I had stopped wondering why North Indians call chapattis ‘rotis’ when I was distracted by colourful little vials that looked like they had all manner of Rajasthani spices in them. The Jains’ had a very interesting looking kitchen. They had an island slab in the middle of the kitchen, which was where I was sitting, dividing it from the dining area and the rest of the house. The wall was decorated with Mahogany shelves that held sets of white crockery. Above the hob was a red chimney separating lines of cupboards. The cupboards had all manner of interesting things in them. I was tempted to take a peek. I kept looking at a yellow box with a picture of a baby on it. Next to it stood a porcelain bowl, to which Sonal kept going every now and then, to retrieve chunks of rock salt.

Sonal stood next to me chopping beans now.  I looked at her standing all delicately in her white kurta – not her main clothing really. She was donned in a sleeveless white vest and jeans at the movies this morning. She had many white Kurtas that she wore outside of the clothes she wasn’t allowed to wear. It made me proud to be the only one to know what she wore inside.

This was my second visit to the Jains’ house. My first had been interrupted abruptly by Sonal who took one look at my knee length skirt and hurried me out of the door even before her mother could open her mouth properly. As we rode to college, she didn’t offer me either an explanation or a distraction. We usually rode in silence and apparently nothing had happened to change it that morning, three weeks ago.

I don’t know much about her. Except that she doesn’t laugh very much or talk very much and smokes a lot. I grew more and more curious of her with every unanswered question and every distant shrug. That’s why I had planned the day with great delight and I think I could have broken this sea of a woman if it weren’t for half her family who had to menstruate all at once today.

I yawned miserably hoping she would see that I was sleepy and would send me to her room to nap for some time and I could finally see her bedroom and where she slept and where she sat and how her mirror looked.  I yawned again. I may have overdone it this time. She looked at me with her usual bare expression and then went back to cooking. I sighed and thought of other nice Rajasthani things like the smell of her home and the paintings of Rajasthani women that adorned the walls in the dining hall.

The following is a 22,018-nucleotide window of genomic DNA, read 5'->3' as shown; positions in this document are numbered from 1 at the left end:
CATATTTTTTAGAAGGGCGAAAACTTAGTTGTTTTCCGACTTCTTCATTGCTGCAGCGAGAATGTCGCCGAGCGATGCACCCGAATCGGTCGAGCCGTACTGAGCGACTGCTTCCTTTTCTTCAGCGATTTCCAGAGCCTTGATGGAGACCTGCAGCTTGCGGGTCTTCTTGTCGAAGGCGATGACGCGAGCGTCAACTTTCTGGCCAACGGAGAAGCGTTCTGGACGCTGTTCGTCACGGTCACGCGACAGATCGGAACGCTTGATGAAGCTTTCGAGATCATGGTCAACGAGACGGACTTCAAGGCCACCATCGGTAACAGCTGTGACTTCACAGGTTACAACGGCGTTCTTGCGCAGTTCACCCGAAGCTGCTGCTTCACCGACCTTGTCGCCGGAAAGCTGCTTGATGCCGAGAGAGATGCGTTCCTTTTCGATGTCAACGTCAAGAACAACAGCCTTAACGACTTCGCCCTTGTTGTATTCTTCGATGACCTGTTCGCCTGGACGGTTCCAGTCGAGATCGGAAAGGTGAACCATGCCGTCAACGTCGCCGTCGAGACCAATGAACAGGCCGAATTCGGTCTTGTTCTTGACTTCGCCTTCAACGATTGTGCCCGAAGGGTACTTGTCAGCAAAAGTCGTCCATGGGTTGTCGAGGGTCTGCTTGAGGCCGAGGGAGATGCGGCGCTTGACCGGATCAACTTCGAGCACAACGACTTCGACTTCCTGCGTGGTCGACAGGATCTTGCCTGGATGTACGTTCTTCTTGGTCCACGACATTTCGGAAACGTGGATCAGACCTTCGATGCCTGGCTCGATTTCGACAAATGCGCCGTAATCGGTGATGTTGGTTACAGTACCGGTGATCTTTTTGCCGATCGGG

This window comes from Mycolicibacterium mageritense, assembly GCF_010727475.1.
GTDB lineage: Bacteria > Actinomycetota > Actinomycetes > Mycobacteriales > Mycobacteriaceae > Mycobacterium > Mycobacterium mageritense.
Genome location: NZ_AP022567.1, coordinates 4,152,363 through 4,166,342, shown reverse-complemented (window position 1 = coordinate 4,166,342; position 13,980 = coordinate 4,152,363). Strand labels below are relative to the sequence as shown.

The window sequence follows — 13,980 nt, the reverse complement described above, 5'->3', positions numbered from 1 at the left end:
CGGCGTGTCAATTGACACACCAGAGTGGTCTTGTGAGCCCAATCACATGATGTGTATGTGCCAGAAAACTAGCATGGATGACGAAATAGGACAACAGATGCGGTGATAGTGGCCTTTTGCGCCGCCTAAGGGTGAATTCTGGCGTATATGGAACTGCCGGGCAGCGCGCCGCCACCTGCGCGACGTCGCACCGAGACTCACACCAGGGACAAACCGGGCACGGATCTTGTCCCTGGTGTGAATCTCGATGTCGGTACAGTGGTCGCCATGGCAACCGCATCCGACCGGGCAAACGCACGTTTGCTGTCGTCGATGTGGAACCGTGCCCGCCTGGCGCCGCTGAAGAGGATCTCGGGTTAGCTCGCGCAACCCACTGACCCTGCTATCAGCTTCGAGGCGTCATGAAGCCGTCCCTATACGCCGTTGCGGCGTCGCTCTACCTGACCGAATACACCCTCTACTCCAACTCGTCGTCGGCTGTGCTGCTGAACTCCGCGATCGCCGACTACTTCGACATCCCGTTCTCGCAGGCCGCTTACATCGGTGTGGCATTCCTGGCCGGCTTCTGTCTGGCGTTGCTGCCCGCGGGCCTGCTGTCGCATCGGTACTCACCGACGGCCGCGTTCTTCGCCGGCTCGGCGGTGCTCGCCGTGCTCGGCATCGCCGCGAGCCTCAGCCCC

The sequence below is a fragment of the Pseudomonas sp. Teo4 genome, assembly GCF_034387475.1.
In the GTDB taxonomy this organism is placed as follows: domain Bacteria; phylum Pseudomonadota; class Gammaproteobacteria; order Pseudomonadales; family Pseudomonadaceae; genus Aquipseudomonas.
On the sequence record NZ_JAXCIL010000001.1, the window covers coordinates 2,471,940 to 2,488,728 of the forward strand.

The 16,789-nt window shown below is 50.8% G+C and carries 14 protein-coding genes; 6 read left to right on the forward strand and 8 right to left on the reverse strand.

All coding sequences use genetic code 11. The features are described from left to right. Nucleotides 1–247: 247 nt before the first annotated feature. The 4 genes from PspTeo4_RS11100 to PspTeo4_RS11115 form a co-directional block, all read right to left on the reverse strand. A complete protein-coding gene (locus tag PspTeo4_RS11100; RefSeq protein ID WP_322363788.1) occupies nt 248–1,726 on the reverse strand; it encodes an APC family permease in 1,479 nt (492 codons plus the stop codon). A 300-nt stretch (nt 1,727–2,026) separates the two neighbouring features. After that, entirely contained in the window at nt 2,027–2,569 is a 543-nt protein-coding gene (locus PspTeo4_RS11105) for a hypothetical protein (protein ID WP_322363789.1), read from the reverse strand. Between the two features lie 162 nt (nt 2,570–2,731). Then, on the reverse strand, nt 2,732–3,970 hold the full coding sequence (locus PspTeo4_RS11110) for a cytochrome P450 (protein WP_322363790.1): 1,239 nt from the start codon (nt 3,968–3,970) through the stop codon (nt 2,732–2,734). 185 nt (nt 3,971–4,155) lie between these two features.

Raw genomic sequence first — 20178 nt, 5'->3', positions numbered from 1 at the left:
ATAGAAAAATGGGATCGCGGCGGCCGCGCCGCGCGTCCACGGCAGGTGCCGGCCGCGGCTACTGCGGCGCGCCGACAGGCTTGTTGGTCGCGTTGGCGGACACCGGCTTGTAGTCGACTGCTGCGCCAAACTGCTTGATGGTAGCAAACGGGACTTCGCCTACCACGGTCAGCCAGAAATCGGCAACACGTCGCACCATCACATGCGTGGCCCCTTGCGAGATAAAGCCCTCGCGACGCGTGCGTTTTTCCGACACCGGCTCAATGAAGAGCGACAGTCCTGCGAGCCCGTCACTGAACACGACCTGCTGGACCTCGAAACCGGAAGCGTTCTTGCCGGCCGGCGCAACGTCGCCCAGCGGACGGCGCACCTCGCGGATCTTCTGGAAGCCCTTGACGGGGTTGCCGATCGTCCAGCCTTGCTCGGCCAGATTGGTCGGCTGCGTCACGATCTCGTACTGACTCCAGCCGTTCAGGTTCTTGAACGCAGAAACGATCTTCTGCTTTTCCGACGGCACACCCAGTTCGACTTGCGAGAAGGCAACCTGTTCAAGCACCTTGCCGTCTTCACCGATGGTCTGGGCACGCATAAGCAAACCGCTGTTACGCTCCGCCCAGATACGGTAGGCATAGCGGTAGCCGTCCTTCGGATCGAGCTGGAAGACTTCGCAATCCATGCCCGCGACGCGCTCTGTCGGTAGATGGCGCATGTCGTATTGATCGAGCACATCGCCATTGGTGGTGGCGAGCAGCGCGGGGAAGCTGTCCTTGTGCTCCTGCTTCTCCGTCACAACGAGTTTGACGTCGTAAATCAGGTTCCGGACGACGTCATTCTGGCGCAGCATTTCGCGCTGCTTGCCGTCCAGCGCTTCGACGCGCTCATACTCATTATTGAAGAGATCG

‘Who paints?’ I asked.

‘I’, she said and coughed.

It seemed stupid and pointless to say ‘Wow, I didn’t know you painted’ but I wanted to. Something told me she knew I was withholding the urge to shake her and ask her who she was. When we ate, her shadows on the walls of Chinese restaurants looked more animated then her. Soon, it was lunchtime and one by one, all the men arrived. She looked like a carousel balancing hot rotis, easing her way from one male to another at the dining table.  I was still sitting on the slab and watching her, and them. I wasn’t unhappy or uncomfortable about the fact that none of her family members had noticed me, much less asked me to sit for lunch. I was as invisible as her in this house.

After an hour, I was watching Sonal carousel around the ladies sitting on a special white cushion arranged next to the sofa in the hall. The cushion was pulled out more than once every month for menstruating women to sit on during lunch and dinner. All breakfasts on all 5 days were served in bed, perhaps the only luxury that was offered to them all their lives. We ate on the divan and watched reruns of Comedy nights with Kapil. It was funny. Sonal snorted her way through all the moments that I wanted to laugh my ass off on so I paused and reconsidered the jokes.

Clearly, whatever it was that we shared did not last. She stopped coming to college and nobody knew why, nobody cared, actually. It was as though the last couple of months had never happened, as though all that remained were memories of a woman I wish I could have held and touched and knew. Her house was locked up when I went looking for her. The watchman said that they had gone off to Rajasthan. I didn’t miss her but it bothered me that she never thought of me as somebody who could have saved her.

I moved to another city after my graduation and forgot all about Sonal, until one evening 2 years later I saw her for the last time. She was in what seemed to be her wedding saree, a bright red. Face decked up like homes on Diwali; her hair, a giant turban of beads and silk.  If I didn’t know her, I probably would have laughed at her. She was sitting at the bus stop and smoking. She looked the same – distant and rueful. I didn’t stop to say hello or maybe I would have if she hadn’t climbed into the next bus that stopped in front of her, and just like that, in seconds, she was gone.